These Attractions Encapsulate the Quintessential Paris Experience

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Paris! It’s the city that figures prominently on many a traveler’s wish list, and with good reason. Whether your vision of the metropolis is romantic, chic, rude or bohemian, it’s likely to be accurate.

The small, intimate cafes and hidden gems abound, and are well worth finding, but there’s a reason that many of your friends’ vacation photos feature these Top 5 attractions. They are part of the quintessential Paris experience.

5 The Métro

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No matter where you choose to go in Paris, you’ll need to get there somehow. Why not take the Métro? It offers three advantages for the traveler: one, it saves you from having to explore the city on overpriced, insular tour buses. Two: it gives you true insight into Paris, its residents, and how they live. As you wander through the stations you will see lavish décor, posters for films and products you don’t know, buskers, and, on the elevated lines, gorgeous views of the city. Three: if you end up getting lost as you are walking around Paris, you can usually re-orient yourself by hopping on the Métro and backtracking to a familiar part of town.Learn More >>

4 Musée D’Orsay

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Even if you’ve never heard of this museum, you’ve likely seen a photo of someone standing in front of one of its iconic giant clocks. Housed in a disused Beaux-Arts train station, the Musée D’Orsay focuses on art from the 19th century onward. Vincent Van Gogh, Mary Cassatt, Edgar Degas, August Rodin and James Whistler are but a few of the artists featured in the Orsay’s collection. If you’re traveling with someone who thinks art is uppity and inaccessible, take them to the Orsay. Leave them in the darkened gallery of Toulouse-Lautrec’s pastel drawings of the brothels of Paris. Ten to one, they’ll be impressed enough to change their tune.Learn More >>

3 Eiffel Tower

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Yes, you really do need to see the Eiffel Tower. There are elevators, naturally, but if you’re feeling ambitious you can take the stairs. The top level tends to be the most frenetic, but the views are just as good from the second floor, and the first, which is generally ignored by tourists, is an oasis. There’s a small museum about the Tower; there’s a café, and during the winter, there’s even a free ice rink. Plans are underway to totally overhaul the first floor, so enjoy it while you can: an evening spent roaming around, looking out at the city and enjoying a coffee and a gentle breeze is one of the most beautiful experiences you can have in Paris.Learn More >>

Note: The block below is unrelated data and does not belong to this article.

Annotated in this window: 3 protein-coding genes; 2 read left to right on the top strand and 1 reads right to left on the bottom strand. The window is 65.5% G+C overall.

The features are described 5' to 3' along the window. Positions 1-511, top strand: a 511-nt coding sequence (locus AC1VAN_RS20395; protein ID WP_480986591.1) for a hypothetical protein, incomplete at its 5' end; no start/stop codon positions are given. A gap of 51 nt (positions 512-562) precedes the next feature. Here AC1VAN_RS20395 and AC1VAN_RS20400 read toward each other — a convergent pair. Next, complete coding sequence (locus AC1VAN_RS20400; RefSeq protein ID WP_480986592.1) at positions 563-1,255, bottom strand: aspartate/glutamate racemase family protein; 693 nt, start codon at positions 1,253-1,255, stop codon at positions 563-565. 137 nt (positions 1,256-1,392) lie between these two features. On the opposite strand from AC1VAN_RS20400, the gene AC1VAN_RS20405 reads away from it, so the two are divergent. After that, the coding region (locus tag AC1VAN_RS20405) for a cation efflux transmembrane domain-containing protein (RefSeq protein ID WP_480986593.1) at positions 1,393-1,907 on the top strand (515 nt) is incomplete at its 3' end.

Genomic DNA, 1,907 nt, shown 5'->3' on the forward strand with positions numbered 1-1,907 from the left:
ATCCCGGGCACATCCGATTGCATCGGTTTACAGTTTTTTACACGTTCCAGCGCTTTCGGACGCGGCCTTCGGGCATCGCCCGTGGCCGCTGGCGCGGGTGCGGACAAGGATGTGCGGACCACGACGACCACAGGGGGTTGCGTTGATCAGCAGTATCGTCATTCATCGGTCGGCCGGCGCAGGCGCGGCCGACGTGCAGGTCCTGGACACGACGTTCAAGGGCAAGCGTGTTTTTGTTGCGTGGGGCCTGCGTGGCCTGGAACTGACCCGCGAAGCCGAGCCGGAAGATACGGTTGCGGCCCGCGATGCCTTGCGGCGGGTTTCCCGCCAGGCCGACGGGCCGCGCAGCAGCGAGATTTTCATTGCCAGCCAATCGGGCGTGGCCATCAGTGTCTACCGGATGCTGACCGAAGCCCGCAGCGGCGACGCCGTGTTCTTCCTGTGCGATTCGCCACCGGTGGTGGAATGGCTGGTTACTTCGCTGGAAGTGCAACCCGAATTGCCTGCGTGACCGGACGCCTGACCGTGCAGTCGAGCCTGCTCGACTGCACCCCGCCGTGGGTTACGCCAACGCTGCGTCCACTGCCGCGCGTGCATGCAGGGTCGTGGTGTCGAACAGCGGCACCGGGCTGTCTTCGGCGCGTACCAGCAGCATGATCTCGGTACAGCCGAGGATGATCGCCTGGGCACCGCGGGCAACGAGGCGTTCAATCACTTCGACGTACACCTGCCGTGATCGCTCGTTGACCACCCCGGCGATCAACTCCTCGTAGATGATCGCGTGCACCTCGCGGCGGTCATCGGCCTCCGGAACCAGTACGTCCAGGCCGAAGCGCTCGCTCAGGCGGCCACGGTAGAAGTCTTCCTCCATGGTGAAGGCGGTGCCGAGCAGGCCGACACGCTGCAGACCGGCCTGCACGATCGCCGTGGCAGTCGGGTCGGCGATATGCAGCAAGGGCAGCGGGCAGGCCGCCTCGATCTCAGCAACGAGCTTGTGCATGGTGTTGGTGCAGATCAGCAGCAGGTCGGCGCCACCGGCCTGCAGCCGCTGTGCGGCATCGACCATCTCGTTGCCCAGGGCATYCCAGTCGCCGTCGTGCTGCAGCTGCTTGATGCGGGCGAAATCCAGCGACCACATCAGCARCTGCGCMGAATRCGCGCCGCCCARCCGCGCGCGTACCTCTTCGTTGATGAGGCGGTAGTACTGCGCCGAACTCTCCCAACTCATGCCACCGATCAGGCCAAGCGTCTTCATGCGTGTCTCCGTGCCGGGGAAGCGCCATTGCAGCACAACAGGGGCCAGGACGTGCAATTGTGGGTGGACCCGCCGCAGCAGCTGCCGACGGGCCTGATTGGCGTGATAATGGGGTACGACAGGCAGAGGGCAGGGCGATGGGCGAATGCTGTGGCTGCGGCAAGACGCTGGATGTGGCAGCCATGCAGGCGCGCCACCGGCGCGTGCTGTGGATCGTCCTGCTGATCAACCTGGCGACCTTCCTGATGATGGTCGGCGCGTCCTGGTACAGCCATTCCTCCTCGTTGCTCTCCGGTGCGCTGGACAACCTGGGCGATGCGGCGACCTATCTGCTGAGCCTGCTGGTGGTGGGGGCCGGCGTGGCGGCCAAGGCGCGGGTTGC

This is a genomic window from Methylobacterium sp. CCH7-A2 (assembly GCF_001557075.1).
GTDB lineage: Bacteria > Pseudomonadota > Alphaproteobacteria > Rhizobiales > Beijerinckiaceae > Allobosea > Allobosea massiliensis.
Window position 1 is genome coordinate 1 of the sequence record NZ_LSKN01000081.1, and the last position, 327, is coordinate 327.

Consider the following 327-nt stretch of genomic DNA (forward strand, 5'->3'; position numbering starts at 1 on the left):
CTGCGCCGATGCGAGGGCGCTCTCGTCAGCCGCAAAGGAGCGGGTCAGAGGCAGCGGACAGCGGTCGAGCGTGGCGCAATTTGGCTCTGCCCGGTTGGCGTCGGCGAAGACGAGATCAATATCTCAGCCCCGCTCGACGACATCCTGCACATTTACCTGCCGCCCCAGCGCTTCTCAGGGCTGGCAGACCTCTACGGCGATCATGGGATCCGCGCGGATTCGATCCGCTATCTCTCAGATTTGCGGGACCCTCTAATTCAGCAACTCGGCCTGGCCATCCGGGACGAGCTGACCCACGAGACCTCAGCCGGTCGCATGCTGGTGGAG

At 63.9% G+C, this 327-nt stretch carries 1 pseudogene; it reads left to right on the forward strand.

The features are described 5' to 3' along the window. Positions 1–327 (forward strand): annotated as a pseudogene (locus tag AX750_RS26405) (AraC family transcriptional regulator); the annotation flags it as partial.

2 Notre-Dame de Paris

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There’s a lot to do at this Gothic cathedral. You can get your exercise climbing the winding marble staircase to the towers to see the cheeky gargoyles — look for the elephant perched on one of the ledges — or descend into the archaeological crypt, just outside, to see the remains of ancient Gallo-Roman and 18th century buildings. Inside the church, the stained glass windows are spectacular. During the summer, teenage volunteer docents give tours in several languages; from July to October multimedia shows illuminate the interior at night.Learn More >>

1 Musée du Louvre

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Yes, yes, Leonardo DaVinci’s Mona Lisa (La Jaconde) is here, and if you really want, you can join the hordes of tourists who all but riot to see her. There’s so much more to the Louvre, though, if you care to find it. The museum boasts one of the most extensive collections of ancient Egyptian art in the world; impressive Greek, Roman and Etruscan galleries, and stunning Mesopotamian artifacts, including the Code of Hammurabi. You can even explore the foundations of the medieval fortress below the current structure. Oh, and the Louvre has several other works by Leonardo, as well as pieces by Michelangelo, Caravaggio, David and Canova, among others… and since everyone’s over in the Mona Lisa room, you won’t have to fight through a mosh pit to see them.Learn More >>

The Top 5 attractions in Paris will take you high above the city, underground, through winding corridors filled with art and ancient ruins, and among everyday Parisians. Can you visit Paris without seeing them? Sure, but perhaps you shouldn’t.

Denise Reich is a lifelong traveler: she moved 14 times and went to 10 schools before she turned 15. As an adult she’s traveled solo through five continents and lived on three. Her essays, fiction and non-fiction have appeared in publications across the USA, Canada and Bermuda.

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